TY - JOUR. T1 - Ultrasound-guided percutaneous thrombin injection for post-catheterization pseudoaneurysm. AU - Kuma, Sosei. AU - Morisaki, Koichi. AU - Kodama, Akio. AU - Guntani, Atsushi. AU - Fukunaga, Ryota. AU - Soga, Yoshimitsu. AU - Shirai, Shinichi. AU - Ishida, Masaru. AU - Okazaki, Jin. AU - Mii, Shinsuke. PY - 2015/5/11. Y1 - 2015/5/11. N2 - Background: The efficacy and safety of ultrasound-guided thrombin injection (UGTI) for the treatment of postcatheterization femoral and brachial artery pseudoaneurysms (PSA) is unclear in Japan. Methods and Results: A retrospective study of 32 consecutive patients undergoing percutaneous UGTI of postcatheterization PSA between February 2011 and February 2014 was performed. There were 23 femoral PSA and 9 brachial PSA treated with UGTI. The prevalence of CAD and smoking history were higher in the brachial PSA patients, but there were no statistically significant differences in other patient demographic factors or in the preprocedural antiplatelet ...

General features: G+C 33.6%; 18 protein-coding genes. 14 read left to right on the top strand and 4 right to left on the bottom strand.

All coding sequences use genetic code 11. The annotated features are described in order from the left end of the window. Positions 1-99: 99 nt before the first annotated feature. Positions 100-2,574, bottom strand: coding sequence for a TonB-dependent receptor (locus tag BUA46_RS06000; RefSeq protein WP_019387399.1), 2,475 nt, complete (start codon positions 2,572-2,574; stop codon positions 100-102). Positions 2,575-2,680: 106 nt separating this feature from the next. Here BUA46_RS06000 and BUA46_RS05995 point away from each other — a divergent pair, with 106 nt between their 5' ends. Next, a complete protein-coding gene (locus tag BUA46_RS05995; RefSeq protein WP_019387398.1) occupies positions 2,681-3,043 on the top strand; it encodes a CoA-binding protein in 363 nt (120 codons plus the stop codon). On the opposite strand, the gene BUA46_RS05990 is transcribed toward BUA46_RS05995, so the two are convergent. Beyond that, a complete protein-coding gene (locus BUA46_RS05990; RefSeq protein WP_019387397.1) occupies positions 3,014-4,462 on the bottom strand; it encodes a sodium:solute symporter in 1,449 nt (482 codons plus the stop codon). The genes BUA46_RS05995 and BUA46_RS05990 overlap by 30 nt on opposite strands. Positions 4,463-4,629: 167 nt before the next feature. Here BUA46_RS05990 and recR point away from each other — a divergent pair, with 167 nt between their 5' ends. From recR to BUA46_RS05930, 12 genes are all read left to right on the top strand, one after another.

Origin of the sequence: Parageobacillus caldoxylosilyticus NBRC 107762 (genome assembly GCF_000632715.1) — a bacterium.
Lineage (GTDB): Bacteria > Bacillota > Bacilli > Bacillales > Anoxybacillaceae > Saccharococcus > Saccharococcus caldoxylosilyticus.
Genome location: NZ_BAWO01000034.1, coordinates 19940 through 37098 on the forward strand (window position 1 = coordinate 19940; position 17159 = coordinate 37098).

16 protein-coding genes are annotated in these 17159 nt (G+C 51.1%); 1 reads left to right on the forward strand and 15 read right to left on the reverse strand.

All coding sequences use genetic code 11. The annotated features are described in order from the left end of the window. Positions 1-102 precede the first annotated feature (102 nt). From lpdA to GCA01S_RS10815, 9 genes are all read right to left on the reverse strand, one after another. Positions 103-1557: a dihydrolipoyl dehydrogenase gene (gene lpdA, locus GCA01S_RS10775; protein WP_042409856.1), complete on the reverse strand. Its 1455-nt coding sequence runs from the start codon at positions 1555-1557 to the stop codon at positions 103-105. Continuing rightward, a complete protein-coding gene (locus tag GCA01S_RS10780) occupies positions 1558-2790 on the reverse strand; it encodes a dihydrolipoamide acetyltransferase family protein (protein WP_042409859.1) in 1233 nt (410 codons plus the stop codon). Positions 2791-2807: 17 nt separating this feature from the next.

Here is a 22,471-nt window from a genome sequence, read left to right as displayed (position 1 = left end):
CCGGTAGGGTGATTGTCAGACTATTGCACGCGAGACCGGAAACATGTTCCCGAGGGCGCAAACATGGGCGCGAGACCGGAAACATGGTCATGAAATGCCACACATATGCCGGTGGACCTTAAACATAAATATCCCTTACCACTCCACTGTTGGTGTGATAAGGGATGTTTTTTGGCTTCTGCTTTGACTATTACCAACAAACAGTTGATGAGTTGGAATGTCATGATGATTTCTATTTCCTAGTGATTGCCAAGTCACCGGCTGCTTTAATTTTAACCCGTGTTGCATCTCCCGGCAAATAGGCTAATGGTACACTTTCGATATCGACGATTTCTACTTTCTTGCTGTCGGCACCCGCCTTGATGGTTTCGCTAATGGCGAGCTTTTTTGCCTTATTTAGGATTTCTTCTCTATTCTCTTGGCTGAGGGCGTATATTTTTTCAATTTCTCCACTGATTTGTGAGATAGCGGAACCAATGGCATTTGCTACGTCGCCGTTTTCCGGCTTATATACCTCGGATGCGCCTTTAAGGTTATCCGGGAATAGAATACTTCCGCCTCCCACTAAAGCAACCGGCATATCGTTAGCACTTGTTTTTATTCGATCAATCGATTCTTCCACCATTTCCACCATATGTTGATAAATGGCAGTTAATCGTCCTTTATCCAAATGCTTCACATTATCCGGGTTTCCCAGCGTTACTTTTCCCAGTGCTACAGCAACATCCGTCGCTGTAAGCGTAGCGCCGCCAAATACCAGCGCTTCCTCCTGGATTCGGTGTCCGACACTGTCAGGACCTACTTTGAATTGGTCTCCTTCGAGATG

Peripheral nerve blocks are effective in treating acute pain, thereby minimizing the requirement for opiate analgesics. Fractured neck of femur (FNF) is a common, painful injury. The provision of effective analgesia to this cohort is challenging but an important determinant of their functional outcome. We investigated the analgesic efficacy of continuous femoral nerve block (CFNB) in patients with FNF. Following institutional ethical approval and with informed consent, patients awaiting FNF surgery were randomly allocated to receive either standard opiate-based analgesia (Group 1) or a femoral perineural catheter (Group 2). Patients in Group 1 received parenteral morphine as required. Those in Group 2 received a CFNB comprising a bolus of local anaesthetic followed by a continuous infusion of 0.25% bupivacaine. For both Groups, rescue analgesia consisted of intramuscular morphine as required and all patients received paracetamol regularly. Pain was assessed using a visual analogue scale at rest and